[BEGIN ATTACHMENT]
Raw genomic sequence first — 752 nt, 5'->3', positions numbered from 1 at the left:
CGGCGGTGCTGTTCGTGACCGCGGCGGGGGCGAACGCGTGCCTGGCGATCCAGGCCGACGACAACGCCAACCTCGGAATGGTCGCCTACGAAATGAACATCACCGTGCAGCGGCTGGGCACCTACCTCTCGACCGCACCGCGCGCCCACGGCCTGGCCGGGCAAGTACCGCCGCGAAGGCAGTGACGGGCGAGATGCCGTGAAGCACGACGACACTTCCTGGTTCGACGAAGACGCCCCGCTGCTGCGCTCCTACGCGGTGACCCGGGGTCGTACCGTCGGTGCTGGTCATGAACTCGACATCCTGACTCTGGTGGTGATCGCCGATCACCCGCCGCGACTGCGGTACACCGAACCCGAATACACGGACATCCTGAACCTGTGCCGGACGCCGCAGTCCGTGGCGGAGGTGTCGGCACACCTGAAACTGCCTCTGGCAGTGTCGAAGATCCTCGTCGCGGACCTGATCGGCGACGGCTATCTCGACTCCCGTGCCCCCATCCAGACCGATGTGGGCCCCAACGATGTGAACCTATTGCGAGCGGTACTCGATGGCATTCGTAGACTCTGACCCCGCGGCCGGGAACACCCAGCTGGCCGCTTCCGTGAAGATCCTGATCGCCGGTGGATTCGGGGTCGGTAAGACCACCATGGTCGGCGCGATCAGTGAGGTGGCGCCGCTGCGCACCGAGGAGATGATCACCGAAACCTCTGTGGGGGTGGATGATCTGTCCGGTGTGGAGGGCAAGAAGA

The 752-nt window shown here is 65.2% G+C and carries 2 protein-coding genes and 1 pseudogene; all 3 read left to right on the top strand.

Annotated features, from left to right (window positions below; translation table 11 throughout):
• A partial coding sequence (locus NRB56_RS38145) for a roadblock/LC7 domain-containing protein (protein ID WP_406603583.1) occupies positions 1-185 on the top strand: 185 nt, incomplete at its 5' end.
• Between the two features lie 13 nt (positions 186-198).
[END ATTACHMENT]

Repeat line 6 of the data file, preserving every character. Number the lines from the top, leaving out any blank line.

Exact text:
• Between the two features lie 13 nt (positions 186-198).